- #1

nomadreid

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## Main Question or Discussion Point

This is more a terminology than a conceptual question. I am proof-reading a paper (by a non-native speaker) in which the statement occurs:

" the solution of the Navier–Stokes equation collapses within a finite time into simple nonlinear waves"

Is this a possible phrasing? I am familiar with the wavefunction collapse, the collapse of large cardinals, transitive collapse (Mostowski isomorphism), the collapse of the economy, collapse of a building, and so forth, but can one say that a solution collapses? Is there a better phrasing?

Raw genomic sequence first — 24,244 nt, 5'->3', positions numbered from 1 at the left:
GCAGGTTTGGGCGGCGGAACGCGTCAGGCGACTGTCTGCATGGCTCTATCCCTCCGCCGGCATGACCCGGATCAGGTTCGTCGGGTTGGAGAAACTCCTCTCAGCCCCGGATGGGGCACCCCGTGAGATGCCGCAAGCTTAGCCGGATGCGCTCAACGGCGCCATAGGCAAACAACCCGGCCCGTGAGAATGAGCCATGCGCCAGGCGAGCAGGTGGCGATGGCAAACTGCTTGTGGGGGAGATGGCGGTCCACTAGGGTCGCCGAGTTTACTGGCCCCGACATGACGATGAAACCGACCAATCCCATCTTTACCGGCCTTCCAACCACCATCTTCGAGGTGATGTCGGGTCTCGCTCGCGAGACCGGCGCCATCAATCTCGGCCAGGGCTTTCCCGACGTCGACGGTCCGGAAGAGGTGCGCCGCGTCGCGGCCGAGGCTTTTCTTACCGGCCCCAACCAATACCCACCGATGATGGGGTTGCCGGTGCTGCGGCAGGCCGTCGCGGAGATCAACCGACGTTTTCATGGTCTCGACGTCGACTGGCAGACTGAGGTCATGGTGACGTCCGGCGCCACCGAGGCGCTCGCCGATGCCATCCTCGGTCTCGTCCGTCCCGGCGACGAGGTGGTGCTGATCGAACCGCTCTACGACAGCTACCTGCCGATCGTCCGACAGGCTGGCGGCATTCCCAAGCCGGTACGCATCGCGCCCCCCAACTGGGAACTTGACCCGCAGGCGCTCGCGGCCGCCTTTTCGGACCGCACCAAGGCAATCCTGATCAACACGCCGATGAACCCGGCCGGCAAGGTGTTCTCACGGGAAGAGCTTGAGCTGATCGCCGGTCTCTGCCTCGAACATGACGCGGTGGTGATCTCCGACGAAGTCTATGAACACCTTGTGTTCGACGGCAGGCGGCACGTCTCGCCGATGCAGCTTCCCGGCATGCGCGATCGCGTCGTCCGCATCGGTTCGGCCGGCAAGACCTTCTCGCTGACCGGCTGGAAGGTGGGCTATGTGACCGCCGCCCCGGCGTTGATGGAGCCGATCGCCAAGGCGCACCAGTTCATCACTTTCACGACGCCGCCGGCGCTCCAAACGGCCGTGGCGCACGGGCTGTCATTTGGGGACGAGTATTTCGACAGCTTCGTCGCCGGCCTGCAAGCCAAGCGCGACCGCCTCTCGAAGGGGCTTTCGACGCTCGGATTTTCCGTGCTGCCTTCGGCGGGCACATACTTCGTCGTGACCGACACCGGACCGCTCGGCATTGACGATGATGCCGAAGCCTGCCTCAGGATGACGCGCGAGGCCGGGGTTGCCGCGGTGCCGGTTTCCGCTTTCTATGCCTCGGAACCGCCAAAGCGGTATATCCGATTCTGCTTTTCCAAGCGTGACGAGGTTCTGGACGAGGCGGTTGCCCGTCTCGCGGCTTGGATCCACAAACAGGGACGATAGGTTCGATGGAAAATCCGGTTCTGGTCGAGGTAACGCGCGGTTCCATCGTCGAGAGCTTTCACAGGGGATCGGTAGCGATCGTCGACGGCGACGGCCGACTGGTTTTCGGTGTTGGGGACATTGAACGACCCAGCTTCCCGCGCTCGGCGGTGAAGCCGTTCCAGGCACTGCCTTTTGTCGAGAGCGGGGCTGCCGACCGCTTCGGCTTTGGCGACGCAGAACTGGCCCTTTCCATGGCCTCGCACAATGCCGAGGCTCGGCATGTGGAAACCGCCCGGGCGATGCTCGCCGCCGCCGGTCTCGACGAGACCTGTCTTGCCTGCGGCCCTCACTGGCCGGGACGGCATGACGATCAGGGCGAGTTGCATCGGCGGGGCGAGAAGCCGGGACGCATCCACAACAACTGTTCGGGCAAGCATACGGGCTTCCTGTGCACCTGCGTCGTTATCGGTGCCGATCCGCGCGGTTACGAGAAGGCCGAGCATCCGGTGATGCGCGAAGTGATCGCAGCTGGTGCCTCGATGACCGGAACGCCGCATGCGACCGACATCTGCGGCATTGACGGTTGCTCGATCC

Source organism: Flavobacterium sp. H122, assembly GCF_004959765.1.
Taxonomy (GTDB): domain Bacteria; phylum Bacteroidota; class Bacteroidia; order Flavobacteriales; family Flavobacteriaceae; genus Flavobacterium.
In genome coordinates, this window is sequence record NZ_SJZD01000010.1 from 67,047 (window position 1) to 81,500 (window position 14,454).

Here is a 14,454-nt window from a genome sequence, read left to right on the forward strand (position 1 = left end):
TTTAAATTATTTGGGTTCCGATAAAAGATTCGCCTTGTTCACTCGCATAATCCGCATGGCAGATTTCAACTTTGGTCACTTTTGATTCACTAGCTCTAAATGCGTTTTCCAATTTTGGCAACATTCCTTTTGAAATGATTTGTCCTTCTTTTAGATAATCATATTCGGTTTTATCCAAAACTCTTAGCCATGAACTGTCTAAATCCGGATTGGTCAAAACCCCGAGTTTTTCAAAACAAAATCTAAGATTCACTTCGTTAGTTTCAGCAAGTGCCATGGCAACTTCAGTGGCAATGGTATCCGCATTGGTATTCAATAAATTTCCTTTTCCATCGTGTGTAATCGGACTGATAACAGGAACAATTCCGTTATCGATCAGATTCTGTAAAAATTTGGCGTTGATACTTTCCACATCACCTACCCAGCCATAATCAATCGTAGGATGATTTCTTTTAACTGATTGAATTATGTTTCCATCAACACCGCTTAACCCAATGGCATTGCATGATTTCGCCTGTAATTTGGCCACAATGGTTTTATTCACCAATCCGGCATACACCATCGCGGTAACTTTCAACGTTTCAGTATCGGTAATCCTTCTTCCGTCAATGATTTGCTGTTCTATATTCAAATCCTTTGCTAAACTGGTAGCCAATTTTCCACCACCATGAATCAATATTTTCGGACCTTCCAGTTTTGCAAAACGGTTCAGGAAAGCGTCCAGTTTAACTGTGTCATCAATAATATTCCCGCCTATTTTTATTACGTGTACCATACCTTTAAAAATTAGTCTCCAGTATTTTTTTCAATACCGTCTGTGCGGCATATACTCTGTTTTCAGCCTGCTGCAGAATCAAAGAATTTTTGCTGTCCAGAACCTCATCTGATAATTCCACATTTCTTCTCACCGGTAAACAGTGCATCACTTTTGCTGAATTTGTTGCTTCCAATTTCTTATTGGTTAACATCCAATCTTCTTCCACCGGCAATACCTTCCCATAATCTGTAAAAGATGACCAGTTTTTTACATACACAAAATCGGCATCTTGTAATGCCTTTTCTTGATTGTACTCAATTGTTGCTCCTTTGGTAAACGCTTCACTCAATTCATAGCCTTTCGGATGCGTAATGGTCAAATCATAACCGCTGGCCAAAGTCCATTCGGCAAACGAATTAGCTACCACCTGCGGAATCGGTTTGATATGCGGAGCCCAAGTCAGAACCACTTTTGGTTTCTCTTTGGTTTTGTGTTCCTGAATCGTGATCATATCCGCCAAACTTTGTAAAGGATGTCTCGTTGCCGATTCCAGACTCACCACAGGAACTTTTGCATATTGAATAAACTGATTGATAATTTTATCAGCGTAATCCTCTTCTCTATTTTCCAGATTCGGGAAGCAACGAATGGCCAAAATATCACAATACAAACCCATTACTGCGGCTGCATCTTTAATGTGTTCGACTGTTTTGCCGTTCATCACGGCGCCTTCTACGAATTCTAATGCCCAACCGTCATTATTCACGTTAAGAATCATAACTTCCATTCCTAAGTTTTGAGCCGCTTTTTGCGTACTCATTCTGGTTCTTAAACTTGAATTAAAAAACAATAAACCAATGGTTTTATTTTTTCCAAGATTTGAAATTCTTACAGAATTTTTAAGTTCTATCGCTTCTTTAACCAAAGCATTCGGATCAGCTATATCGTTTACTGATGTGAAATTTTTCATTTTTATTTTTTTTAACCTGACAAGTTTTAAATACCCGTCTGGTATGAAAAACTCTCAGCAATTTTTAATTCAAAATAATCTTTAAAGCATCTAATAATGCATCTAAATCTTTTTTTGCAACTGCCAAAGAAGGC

" the solution of the Navier–Stokes equation collapses within a finite time into simple nonlinear waves"

Is this a possible phrasing? I am familiar with the wavefunction collapse, the collapse of large cardinals, transitive collapse (Mostowski isomorphism), the collapse of the economy, collapse of a building, and so forth, but can one say that a solution collapses? Is there a better phrasing?